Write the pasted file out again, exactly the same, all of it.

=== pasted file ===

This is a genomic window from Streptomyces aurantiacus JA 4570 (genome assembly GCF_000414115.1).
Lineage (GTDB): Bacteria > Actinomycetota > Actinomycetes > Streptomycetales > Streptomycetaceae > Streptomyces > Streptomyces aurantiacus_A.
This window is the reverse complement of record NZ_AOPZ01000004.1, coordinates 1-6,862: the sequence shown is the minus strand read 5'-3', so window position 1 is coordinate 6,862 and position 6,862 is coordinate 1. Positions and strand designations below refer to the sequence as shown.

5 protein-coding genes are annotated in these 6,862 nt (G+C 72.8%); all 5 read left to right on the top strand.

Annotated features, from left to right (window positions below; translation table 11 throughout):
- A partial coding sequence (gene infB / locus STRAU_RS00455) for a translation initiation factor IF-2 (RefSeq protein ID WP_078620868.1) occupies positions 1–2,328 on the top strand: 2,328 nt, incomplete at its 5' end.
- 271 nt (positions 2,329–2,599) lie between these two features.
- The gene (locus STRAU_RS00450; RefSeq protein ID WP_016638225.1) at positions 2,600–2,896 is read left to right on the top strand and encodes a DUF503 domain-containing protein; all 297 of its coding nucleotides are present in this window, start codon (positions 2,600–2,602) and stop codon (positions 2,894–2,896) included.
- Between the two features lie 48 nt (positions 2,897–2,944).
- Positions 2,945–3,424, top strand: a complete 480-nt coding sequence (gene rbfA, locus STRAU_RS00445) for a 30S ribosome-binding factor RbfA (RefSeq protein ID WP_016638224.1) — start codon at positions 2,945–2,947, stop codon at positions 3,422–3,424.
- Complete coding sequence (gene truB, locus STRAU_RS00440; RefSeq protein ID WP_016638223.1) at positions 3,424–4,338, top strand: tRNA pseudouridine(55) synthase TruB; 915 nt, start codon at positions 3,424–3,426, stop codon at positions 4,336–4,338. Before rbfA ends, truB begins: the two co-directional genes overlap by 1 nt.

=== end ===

This is a genomic window from Streptomyces aurantiacus JA 4570 (genome assembly GCF_000414115.1).
Lineage (GTDB): Bacteria > Actinomycetota > Actinomycetes > Streptomycetales > Streptomycetaceae > Streptomyces > Streptomyces aurantiacus_A.
This window is the reverse complement of record NZ_AOPZ01000004.1, coordinates 1-6,862: the sequence shown is the minus strand read 5'-3', so window position 1 is coordinate 6,862 and position 6,862 is coordinate 1. Positions and strand designations below refer to the sequence as shown.

5 protein-coding genes are annotated in these 6,862 nt (G+C 72.8%); all 5 read left to right on the top strand.

Annotated features, from left to right (window positions below; translation table 11 throughout):
- A partial coding sequence (gene infB / locus STRAU_RS00455) for a translation initiation factor IF-2 (RefSeq protein ID WP_078620868.1) occupies positions 1–2,328 on the top strand: 2,328 nt, incomplete at its 5' end.
- 271 nt (positions 2,329–2,599) lie between these two features.
- The gene (locus STRAU_RS00450; RefSeq protein ID WP_016638225.1) at positions 2,600–2,896 is read left to right on the top strand and encodes a DUF503 domain-containing protein; all 297 of its coding nucleotides are present in this window, start codon (positions 2,600–2,602) and stop codon (positions 2,894–2,896) included.
- Between the two features lie 48 nt (positions 2,897–2,944).
- Positions 2,945–3,424, top strand: a complete 480-nt coding sequence (gene rbfA, locus STRAU_RS00445) for a 30S ribosome-binding factor RbfA (RefSeq protein ID WP_016638224.1) — start codon at positions 2,945–2,947, stop codon at positions 3,422–3,424.
- Complete coding sequence (gene truB, locus STRAU_RS00440; RefSeq protein ID WP_016638223.1) at positions 3,424–4,338, top strand: tRNA pseudouridine(55) synthase TruB; 915 nt, start codon at positions 3,424–3,426, stop codon at positions 4,336–4,338. Before rbfA ends, truB begins: the two co-directional genes overlap by 1 nt.